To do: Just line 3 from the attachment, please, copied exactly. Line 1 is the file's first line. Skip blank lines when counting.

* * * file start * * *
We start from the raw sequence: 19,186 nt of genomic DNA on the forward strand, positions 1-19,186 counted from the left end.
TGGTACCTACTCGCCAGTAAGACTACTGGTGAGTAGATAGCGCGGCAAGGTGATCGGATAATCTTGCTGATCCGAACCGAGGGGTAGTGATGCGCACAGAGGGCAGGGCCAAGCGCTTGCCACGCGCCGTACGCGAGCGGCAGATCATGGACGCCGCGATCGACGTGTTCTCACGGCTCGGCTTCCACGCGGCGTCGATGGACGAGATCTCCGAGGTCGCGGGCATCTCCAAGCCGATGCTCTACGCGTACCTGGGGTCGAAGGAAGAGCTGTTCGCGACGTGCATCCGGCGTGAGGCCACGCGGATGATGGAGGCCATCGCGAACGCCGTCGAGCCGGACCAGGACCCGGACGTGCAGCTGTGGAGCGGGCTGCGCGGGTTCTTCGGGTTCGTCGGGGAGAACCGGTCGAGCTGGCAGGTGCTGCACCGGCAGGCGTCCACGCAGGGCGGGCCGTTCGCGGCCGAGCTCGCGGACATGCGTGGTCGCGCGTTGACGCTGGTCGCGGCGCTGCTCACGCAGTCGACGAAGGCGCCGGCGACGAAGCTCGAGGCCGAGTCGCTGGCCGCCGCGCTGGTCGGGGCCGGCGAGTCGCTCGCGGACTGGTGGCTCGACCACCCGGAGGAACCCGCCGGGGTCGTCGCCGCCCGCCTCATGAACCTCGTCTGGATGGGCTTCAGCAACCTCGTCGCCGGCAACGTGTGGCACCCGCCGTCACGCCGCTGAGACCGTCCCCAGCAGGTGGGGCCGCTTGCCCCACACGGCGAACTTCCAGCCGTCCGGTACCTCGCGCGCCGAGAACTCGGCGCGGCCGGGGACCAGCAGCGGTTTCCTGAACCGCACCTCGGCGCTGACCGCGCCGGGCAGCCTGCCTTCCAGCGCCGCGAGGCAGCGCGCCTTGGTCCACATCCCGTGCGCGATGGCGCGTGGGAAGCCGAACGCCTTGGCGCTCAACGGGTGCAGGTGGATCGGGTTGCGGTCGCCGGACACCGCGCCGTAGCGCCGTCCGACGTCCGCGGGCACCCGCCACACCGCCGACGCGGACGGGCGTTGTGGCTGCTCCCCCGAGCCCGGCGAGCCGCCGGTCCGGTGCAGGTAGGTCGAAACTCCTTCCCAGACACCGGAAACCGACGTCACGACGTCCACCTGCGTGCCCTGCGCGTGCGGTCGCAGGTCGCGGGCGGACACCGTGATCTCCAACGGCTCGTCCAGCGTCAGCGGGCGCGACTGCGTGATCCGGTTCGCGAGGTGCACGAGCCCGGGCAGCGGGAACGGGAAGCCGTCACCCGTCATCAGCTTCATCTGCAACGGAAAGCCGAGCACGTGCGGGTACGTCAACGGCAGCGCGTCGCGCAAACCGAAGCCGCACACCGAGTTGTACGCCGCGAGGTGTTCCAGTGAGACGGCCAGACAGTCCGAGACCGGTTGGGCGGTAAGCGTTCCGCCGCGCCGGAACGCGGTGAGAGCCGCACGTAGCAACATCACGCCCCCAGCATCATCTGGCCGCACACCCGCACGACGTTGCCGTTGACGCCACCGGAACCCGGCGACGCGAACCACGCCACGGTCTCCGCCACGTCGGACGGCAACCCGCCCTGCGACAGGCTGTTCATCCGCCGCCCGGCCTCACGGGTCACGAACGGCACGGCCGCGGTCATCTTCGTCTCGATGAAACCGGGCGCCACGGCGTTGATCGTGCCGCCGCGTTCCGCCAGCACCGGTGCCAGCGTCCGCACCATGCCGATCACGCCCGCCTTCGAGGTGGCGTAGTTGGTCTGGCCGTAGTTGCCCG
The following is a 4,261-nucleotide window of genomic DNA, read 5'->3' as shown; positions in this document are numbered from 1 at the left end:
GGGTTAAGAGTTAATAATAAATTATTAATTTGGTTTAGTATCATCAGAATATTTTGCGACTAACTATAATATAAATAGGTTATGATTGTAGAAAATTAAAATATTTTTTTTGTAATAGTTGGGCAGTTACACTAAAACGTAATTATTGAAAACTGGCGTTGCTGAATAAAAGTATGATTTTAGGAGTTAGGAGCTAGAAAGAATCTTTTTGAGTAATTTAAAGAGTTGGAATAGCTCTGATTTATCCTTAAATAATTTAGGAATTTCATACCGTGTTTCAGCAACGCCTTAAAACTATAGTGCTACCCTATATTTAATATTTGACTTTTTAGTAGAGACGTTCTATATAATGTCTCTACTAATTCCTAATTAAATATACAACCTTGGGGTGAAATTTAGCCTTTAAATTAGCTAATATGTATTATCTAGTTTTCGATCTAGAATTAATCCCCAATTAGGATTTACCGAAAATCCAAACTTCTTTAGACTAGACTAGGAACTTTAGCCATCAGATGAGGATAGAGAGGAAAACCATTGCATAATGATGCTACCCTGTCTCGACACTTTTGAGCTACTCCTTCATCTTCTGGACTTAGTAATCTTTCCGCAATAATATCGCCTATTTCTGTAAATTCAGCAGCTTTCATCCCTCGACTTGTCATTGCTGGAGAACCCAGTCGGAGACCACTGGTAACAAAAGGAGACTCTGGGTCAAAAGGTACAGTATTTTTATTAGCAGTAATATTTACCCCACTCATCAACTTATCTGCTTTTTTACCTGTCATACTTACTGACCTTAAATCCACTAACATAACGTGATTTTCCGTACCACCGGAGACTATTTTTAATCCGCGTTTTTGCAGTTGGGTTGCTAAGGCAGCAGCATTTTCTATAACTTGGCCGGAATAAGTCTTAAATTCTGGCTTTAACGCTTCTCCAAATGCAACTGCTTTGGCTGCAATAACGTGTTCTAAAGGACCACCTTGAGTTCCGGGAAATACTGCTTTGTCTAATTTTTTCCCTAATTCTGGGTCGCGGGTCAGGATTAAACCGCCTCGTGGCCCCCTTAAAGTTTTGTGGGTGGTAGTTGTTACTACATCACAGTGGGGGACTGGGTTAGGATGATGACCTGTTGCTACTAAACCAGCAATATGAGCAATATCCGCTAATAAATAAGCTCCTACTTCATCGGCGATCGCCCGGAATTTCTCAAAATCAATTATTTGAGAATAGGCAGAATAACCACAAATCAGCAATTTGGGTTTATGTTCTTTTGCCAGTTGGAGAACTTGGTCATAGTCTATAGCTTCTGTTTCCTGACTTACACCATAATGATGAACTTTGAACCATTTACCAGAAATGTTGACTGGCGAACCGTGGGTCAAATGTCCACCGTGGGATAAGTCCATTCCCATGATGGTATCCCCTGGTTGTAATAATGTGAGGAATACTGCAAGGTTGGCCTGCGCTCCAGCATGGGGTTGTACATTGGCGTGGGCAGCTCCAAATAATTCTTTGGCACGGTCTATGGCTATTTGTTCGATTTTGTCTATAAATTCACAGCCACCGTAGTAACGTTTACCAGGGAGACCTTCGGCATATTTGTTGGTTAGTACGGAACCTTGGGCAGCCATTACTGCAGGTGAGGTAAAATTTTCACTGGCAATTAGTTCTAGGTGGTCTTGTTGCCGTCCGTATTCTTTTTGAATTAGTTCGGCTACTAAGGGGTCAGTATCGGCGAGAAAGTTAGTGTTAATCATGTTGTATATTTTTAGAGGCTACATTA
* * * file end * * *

The following is a 4,261-nucleotide window of genomic DNA, read 5'->3' as shown; positions in this document are numbered from 1 at the left end: